Second reunification referendum in Cyprus on horizon

Second reunification referendum in Cyprus on horizon

Second reunification referendum in Cyprus on horizon


A second simultaneous referendum on Cypriot reunification could take place in early 2016 following negotiations between the two entities’ presidents, a Turkish government source said July 2.

“We are at the threshold of an important development,” said the source, who asked not to be named. “The two leaders have started to get into substantial issues. They are proceeding well and we hope the process will accelerate in the fall. There might be a new referendum in the early months of 2016, depending on the developments.”

A first referendum for reunification that was held on April 24, 2004, on both sides of the island based on a plan by U.N. Secretary-General Kofi Annan was approved by the Turks but rejected by the Greeks. On May 1, 2004, Greek Cyprus was accepted as a member of the European Union, purportedly representing the Turkish side as well, despite protests from Turkish Cyprus and Turkey. The issue remains one of the biggest obstacles between the EU and Turkey, meaning membership negotiations have largely stalled since then.

The source also said that if the Greek Cypriot side ceased claiming the island to be a “Hellenic Island” and focus on a “federation based on the equality of two constituent states,” a solution could be reached very quickly. 

But even if not, “the current status cannot continue for another 50 years,” the source said. “That is the mood in the U.N. as well. Then the parties could sit and talk on a peaceful separation for two independent states.”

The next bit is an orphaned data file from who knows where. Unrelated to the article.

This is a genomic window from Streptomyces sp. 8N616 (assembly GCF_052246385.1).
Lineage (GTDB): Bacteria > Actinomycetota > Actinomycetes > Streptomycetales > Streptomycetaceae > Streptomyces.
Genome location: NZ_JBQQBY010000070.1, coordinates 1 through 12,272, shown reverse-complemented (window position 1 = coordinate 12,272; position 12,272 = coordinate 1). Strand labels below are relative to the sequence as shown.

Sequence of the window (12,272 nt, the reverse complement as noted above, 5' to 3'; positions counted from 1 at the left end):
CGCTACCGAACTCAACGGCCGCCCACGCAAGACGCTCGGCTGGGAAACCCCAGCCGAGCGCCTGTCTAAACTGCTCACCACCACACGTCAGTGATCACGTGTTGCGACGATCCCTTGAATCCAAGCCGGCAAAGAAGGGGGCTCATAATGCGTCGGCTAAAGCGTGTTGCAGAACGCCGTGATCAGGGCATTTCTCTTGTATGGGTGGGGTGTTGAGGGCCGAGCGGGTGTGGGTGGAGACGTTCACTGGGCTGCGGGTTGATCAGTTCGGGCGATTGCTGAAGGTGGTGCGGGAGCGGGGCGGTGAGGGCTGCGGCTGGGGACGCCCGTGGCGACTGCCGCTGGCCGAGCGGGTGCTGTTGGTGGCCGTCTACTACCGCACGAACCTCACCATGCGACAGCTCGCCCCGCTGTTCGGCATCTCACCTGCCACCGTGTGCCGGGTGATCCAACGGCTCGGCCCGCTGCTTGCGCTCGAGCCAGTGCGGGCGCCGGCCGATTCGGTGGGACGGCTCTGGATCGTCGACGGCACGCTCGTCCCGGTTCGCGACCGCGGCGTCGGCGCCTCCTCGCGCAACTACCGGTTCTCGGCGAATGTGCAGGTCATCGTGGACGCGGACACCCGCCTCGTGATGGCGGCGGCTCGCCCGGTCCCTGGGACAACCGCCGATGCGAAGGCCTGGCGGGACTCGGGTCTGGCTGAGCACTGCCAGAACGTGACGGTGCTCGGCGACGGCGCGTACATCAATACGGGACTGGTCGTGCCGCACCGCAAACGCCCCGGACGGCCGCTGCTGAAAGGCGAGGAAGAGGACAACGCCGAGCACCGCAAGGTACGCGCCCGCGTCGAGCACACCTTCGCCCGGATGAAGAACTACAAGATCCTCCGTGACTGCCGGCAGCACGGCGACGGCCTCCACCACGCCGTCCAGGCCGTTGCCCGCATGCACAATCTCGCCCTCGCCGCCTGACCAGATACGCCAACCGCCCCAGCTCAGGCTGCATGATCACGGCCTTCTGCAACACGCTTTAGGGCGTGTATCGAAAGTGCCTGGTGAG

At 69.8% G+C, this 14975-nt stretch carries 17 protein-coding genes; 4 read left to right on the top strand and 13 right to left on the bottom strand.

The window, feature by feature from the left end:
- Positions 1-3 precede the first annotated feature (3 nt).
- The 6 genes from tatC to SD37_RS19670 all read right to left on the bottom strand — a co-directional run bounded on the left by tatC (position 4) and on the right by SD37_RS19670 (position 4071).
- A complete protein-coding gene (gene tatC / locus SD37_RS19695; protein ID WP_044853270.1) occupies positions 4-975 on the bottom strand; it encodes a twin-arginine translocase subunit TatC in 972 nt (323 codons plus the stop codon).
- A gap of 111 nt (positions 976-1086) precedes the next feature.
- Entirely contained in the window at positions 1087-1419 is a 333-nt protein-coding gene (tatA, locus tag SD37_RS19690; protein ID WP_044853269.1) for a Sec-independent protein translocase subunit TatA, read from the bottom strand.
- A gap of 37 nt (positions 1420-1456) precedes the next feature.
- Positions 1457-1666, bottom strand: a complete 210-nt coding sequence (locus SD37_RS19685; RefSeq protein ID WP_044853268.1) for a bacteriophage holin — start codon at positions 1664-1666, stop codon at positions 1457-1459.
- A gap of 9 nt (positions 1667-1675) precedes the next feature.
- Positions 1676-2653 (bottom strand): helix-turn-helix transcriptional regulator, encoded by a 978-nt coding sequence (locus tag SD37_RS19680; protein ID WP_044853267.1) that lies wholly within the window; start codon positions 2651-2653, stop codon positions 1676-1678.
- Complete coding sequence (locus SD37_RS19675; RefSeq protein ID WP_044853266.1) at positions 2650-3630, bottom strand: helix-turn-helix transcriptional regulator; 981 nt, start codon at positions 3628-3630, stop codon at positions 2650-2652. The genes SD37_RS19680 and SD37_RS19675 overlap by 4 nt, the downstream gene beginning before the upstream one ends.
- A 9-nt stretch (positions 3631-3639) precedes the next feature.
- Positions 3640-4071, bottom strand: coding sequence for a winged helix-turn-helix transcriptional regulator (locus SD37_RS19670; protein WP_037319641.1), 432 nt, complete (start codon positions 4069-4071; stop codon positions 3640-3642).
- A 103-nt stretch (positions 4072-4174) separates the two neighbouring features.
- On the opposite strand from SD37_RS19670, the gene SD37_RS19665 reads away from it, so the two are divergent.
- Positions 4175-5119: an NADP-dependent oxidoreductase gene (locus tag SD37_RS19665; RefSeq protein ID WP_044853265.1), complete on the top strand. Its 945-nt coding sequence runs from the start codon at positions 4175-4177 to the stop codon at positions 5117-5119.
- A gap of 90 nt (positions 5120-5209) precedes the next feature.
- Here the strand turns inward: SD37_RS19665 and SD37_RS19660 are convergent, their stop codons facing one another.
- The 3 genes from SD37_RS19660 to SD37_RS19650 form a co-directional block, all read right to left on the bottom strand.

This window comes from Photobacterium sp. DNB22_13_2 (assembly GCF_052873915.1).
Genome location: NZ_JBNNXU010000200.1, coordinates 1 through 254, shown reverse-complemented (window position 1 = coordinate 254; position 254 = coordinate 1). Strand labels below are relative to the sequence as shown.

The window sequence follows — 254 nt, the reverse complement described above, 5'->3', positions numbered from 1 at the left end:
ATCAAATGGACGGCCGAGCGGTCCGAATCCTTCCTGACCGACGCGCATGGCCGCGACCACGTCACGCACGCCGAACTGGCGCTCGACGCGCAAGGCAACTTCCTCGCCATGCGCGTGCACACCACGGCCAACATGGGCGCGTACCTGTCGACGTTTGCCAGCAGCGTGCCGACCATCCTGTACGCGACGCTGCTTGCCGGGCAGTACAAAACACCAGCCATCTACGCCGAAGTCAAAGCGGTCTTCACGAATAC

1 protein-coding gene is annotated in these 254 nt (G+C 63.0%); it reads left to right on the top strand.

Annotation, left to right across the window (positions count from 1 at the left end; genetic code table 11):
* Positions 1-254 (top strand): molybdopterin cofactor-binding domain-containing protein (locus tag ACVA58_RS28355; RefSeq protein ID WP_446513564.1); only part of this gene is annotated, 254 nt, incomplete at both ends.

But Ankara has entertained optimism for the time being, believing that a solution could be near. “Such a development could improve Turkey’s relations with Greece and the EU as well,” the source said. “An obstacle and a pretext blocking Turkey’s relations with the West will be removed.”

Ankara also believes that a solution to the Cyprus problem could improve peace and economic cooperation in the entire Eastern Mediterranean with new sources of natural gas found off of Cyprus and Israel.

The statement of the Turkish official came on the same day as Greek Cypriot President Nikos Anastasiades told Reuters that “negotiations to settle Cyprus’s division are starting to show some progress.”

Underlining that “convergences” had started to appear in negotiations on specific topics under discussion, Anastasiades said: “A degree of progress is being achieved. If we continue at this rate, I believe that soon we can start to speak of significant progress.”

Cyprus’ Greek and Turkish communities have lived estranged since 1974, when Turkey’s military intervened in the island’s north in response to a right-wing, Greek-inspired coup started an ethnic cleansing campaign against Turks living on the island.

Anastasiades’ statement came a day after Turkish Cypriot President Mustafa Akıncı met the speaker of the European Parliament, Martin Schulz, during which expressed his government’s commitment to a solution on the island. 

Akıncı was elected as the new president of Turkish Cyprus in April with promises to work for a reunification based on the political equality of Greeks and Turks on the island.